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Ancrum is located in Scottish Borders
Ancrum shown within the Scottish Borders
Population 392 (2001 census)
OS grid reference NT625245
Council area
Lieutenancy area
Country Scotland
Sovereign state United Kingdom
Post town JEDBURGH
Postcode district TD8
Dialling code 01835
Police Scottish
Fire Scottish
Ambulance Scottish
EU Parliament Scotland
UK Parliament
Scottish Parliament
List of places
55°30′48″N 2°35′40″W / 55.513265°N 2.594581°W / 55.513265; -2.594581Coordinates: 55°30′48″N 2°35′40″W / 55.513265°N 2.594581°W / 55.513265; -2.594581

Ancrum (Scottish Gaelic: Alan Crom) is a village in the Borders area of Scotland, 5 km north west of Jedburgh.

The village — which currently has a population of around 300 — is situated just off the A68 trunk road on the B6400 which runs through Ancrum. Lilliesleaf lies 7 miles (11 km) further along the B6400 and Denholm can be reached along the unclassified road which runs parallel to the River Teviot.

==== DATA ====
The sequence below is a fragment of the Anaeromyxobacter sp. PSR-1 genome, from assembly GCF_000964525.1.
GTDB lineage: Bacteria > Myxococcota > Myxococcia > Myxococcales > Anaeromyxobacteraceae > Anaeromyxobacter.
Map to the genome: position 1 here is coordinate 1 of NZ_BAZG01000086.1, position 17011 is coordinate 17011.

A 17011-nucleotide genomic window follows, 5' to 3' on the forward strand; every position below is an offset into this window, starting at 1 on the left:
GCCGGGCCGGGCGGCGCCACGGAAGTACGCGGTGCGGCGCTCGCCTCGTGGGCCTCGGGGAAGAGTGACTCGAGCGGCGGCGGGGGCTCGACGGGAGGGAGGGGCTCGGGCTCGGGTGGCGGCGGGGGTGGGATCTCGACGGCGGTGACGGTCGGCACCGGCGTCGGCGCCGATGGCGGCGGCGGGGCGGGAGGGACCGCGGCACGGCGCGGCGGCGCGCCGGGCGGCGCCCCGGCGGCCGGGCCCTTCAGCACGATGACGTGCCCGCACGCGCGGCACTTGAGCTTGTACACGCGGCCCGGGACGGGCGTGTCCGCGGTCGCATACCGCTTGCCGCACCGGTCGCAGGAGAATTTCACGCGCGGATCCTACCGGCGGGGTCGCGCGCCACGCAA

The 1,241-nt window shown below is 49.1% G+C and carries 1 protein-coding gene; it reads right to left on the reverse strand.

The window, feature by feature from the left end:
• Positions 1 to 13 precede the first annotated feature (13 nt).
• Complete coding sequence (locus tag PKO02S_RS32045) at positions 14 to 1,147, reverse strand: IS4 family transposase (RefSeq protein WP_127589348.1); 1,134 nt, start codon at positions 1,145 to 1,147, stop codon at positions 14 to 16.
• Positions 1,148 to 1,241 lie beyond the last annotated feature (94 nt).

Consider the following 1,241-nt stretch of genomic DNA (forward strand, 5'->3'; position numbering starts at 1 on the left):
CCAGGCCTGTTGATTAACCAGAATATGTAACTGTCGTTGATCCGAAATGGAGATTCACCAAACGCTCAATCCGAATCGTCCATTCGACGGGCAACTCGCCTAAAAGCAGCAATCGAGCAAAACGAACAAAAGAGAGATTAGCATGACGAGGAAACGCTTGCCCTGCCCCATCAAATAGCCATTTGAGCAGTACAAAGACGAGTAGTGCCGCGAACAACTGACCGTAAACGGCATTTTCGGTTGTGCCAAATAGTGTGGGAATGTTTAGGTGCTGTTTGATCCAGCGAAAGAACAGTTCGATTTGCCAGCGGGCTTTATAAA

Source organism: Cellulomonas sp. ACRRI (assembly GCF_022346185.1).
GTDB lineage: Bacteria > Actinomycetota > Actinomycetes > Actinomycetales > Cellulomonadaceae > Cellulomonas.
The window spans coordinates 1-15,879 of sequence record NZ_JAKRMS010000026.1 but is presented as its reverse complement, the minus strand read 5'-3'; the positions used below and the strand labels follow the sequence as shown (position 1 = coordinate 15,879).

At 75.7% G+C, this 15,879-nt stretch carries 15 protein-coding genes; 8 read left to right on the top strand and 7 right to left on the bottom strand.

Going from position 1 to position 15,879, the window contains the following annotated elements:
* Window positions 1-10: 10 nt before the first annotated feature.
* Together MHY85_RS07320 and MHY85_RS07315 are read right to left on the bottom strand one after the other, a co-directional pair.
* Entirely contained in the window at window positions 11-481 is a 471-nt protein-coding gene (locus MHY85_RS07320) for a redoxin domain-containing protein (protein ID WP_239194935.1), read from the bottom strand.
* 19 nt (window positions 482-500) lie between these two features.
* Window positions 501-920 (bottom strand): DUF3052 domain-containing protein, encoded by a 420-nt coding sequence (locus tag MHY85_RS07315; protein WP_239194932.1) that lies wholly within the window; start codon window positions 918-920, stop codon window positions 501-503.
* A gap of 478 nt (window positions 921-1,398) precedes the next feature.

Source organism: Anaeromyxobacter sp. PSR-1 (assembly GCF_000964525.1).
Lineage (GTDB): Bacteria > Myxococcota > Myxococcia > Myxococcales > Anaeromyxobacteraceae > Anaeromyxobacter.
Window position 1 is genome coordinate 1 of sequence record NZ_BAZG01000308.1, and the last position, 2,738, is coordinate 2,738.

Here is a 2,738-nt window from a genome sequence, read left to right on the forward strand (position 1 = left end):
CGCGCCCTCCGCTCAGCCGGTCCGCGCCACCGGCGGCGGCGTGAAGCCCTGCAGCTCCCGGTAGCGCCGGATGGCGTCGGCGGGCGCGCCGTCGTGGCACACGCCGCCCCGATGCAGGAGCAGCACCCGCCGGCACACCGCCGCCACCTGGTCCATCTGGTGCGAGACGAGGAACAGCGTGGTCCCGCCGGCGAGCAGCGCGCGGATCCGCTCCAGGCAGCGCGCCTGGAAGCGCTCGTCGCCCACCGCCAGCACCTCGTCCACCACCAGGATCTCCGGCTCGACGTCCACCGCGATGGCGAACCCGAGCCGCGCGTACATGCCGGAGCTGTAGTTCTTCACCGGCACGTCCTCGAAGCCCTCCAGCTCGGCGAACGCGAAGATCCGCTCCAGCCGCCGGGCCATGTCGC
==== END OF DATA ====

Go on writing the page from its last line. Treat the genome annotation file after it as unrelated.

Village green, Ancrum
War Memorial, Ancrum
Ancrum Primary School


William J. Watson derived Ancrum from the river-name Alne + Cumbric crwm or Gaelic crom, meaning 'bend of the river Alne'.[1]

Points of interest[edit]

Two local landmarks which are visible from certain areas around the village are the Waterloo Monument and the Timpendean Tower.

Ancrum sits in a loop in the Ale Water which is where the name derives from (crooked land on the Ale). The Ale joins the River Teviot just to the south which in turn then flows past Monteviot House.

The area just north of the village was the site of the Battle of Ancrum Moor in 1545.[2]

People from Ancrum[edit]

  • John Veitch (1752 – 1839), the founder of the Veitch Nurseries business, was born in Ancrum.[3]
  • Archibald Elliot (1760-1823), architect.
  • Reverend John Livingston (1603-1672), a leading Covenanter, was Minister in Ancrum from 1648-1662 when he was exiled to the Netherlands. His house in Ancrum still bears a mark “The Manse of John Livingston”.
  • Robert Livingston the Elder, (1654–1728), born in Ancrum, was the Secretary for Indian affairs of the New York Province and the first lord of Livingston Manor.[4]

See also[edit]


  1. ^ Bethany Fox, 'The P-Celtic Place-Names of North-East England and South-East Scotland', The Heroic Age, 10 (2007), (appendix at
  2. ^
  3. ^ Sue Shephard (2003). Seeds of Fortune - A Gardening Dynasty. Bloomsbury. p. 2. ISBN 0-7475-6066-8. 
  4. ^ Who Was Who in America, Historical Volume, 1607-1896. Chicago: Marquis Who's Who. 1963. 

External links[edit]